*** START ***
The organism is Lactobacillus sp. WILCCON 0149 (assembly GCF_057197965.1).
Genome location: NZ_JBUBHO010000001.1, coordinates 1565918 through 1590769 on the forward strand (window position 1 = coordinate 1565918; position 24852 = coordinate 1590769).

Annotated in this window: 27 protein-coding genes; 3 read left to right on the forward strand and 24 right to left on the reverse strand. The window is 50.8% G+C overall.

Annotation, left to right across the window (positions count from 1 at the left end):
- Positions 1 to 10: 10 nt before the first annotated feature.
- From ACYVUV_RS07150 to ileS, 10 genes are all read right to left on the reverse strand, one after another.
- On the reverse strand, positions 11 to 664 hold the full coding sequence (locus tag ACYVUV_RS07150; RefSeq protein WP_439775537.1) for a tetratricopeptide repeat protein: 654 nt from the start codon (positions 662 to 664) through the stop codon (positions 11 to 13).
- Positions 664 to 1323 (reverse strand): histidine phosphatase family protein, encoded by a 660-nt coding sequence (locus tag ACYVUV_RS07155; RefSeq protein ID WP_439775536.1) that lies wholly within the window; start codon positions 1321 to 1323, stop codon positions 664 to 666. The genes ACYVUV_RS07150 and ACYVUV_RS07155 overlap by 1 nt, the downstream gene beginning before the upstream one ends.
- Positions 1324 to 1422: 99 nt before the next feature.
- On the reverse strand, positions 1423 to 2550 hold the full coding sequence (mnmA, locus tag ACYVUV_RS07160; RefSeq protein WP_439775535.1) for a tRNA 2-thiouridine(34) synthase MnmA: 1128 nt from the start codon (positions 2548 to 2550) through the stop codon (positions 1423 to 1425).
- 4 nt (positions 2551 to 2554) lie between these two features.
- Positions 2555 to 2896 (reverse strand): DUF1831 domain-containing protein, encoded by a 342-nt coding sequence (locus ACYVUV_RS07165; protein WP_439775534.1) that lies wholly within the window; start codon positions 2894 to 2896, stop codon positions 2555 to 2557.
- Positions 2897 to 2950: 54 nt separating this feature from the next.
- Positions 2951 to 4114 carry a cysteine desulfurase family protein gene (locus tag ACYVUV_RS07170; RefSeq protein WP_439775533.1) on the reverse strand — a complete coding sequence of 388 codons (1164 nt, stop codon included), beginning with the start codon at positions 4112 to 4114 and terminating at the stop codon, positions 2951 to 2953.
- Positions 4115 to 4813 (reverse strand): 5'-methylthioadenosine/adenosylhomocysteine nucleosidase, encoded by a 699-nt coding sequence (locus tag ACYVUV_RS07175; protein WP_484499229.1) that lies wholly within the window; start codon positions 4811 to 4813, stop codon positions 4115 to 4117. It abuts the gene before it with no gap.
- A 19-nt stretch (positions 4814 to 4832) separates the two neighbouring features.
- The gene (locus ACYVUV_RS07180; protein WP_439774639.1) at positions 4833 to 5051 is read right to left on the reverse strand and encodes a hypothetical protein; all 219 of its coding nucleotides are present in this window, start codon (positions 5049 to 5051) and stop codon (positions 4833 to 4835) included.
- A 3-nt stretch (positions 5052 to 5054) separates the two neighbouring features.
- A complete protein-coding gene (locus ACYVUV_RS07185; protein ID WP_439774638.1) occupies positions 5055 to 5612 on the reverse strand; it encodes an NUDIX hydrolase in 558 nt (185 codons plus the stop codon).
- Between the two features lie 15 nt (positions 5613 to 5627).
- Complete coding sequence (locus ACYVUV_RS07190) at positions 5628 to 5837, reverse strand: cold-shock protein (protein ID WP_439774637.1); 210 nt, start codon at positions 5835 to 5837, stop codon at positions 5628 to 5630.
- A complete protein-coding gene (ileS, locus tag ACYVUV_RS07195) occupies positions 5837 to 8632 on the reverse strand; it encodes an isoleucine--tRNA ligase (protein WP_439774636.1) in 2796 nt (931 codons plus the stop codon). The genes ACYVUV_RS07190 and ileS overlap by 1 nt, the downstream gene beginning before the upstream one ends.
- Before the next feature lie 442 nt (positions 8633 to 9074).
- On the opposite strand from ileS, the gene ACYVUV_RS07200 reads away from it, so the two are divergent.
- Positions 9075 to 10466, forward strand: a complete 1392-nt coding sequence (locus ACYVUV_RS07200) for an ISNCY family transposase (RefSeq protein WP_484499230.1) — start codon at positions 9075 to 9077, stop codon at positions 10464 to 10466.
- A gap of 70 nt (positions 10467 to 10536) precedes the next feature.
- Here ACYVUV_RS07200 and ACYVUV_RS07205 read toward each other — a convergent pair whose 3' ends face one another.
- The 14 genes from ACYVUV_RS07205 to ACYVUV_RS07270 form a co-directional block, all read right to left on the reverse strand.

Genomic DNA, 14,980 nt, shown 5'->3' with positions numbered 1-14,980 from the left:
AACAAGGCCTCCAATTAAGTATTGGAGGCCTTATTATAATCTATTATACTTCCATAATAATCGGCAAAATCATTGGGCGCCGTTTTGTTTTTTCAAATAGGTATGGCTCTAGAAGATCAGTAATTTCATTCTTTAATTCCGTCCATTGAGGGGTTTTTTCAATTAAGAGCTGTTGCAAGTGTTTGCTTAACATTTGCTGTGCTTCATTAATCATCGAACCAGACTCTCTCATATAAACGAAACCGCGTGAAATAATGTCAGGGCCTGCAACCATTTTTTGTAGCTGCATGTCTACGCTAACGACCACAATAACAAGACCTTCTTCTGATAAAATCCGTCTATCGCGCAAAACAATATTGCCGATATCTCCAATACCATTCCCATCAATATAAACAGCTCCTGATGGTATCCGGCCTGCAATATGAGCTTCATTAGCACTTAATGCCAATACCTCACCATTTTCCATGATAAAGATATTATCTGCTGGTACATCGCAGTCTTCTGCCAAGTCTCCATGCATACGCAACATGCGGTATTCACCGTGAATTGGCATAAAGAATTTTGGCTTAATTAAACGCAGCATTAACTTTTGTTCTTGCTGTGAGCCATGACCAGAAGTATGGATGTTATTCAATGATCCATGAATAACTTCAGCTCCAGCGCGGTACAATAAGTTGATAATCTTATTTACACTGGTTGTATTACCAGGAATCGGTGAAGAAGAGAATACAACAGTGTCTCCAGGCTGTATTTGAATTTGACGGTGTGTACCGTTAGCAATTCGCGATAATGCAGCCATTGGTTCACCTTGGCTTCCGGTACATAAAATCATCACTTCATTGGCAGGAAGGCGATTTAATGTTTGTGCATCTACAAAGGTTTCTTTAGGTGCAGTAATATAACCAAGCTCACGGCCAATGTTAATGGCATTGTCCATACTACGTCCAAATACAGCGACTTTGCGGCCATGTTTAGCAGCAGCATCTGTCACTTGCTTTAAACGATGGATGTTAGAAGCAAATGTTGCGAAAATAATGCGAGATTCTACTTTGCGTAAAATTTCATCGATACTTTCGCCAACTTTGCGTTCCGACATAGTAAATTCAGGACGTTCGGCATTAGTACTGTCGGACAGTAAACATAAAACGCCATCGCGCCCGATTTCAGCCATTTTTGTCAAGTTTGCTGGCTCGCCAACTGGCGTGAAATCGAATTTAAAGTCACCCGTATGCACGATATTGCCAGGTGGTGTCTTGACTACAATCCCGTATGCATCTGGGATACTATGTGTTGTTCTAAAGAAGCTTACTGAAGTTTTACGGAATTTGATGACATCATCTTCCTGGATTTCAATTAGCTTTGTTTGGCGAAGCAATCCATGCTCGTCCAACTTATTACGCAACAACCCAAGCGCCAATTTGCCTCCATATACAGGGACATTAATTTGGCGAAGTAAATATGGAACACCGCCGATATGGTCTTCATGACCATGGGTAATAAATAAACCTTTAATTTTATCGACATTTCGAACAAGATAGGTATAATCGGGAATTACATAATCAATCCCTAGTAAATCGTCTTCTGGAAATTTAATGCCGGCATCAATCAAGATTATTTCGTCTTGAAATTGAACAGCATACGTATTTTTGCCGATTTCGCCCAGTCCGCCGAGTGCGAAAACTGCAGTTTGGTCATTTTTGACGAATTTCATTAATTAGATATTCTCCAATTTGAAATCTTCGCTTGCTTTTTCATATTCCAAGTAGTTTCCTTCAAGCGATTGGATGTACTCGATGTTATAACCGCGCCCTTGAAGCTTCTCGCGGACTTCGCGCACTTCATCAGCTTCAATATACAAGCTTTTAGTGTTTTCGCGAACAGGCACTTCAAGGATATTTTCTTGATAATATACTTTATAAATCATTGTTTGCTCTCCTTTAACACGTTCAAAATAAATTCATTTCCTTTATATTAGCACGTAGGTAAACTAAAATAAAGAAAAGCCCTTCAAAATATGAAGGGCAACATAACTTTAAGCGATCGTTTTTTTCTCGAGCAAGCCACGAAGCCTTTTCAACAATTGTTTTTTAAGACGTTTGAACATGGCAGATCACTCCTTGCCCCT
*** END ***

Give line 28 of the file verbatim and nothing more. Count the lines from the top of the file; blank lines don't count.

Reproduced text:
- The 14 genes from ACYVUV_RS07205 to ACYVUV_RS07270 form a co-directional block, all read right to left on the reverse strand.